With the following technique, you can quickly read information stored in the extended properties of a SQL Server table.
Database code is often buried inside of our systems and rarely viewed. Many people just depend on the code being inside a database and accessing it for modifications by clicking an object in Management Studio (SSMS). This has worked fine, but also resulted in various problems during development. Previous versions aren’t tracked or code is littered with commented out lines, or one developer may overwrite another’s changes without being aware of this happening.
A version control system (VCS) is the most common tool that many developers use to track their code changes. Extracting code from a SQL Server database, however, can be cumbersome. There are third party tools, such as SQL Source Control, that can make this easy, but this article will examine how we can quickly extract code from a database using the native SSMS capabilities.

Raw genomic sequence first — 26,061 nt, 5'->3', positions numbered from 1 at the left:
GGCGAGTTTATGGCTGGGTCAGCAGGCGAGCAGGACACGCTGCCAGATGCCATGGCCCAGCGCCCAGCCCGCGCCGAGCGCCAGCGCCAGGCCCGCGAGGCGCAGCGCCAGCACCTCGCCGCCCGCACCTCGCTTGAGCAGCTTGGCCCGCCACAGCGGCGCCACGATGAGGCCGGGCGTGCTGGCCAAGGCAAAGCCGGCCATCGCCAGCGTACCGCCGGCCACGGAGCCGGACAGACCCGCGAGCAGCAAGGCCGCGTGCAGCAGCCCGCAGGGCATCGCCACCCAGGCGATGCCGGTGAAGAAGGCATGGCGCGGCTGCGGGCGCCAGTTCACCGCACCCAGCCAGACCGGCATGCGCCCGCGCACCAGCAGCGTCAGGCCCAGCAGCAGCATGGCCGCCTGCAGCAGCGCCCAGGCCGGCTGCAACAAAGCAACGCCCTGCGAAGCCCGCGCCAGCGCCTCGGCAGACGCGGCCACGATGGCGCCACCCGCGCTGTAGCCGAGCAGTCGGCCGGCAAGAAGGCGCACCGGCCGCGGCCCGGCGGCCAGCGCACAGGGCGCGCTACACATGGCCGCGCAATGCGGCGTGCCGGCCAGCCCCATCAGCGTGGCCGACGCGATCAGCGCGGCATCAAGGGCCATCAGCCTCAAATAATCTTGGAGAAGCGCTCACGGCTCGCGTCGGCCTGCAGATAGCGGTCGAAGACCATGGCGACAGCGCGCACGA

Note: This article uses SSMS 17.6, but previous versions use a similar process.
Extracting All Objects
In this section we will extract all objects from a database and store them in separate files. We will work with the WideWorldImporters sample database.
To get started, let’s first right click our database in the Object Explorer. When we do this, we see a number of items in the context menu. We want to select the Tasks option, which will open a submenu. From here, click the Generate Scripts item.
Once you select this item, a new dialog wizard will open. There is a standard welcome screen, shown here, which you can mark as not to be shown again. I recommend you check that box.